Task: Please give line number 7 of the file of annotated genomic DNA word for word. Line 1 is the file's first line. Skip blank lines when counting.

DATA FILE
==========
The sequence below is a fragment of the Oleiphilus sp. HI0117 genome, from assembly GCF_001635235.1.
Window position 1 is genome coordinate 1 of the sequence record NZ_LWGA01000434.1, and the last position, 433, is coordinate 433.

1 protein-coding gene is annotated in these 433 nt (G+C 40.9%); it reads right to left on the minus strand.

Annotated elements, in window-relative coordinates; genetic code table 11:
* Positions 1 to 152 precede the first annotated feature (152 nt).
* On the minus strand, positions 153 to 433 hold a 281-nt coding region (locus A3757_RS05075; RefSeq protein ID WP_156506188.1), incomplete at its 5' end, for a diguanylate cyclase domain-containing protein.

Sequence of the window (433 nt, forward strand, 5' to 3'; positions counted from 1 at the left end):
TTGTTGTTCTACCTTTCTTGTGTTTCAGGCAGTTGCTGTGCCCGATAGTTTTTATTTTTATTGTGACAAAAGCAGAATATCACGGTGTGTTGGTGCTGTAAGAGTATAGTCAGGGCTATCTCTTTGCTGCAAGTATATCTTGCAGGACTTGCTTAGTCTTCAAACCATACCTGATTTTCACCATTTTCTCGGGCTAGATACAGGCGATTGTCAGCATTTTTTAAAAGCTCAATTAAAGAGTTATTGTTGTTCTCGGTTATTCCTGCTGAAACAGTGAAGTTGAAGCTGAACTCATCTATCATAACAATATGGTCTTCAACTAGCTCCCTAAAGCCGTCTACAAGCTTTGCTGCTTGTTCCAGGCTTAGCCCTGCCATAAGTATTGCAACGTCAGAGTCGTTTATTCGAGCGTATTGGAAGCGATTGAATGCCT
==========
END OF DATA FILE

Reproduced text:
Sequence of the window (433 nt, forward strand, 5' to 3'; positions counted from 1 at the left end):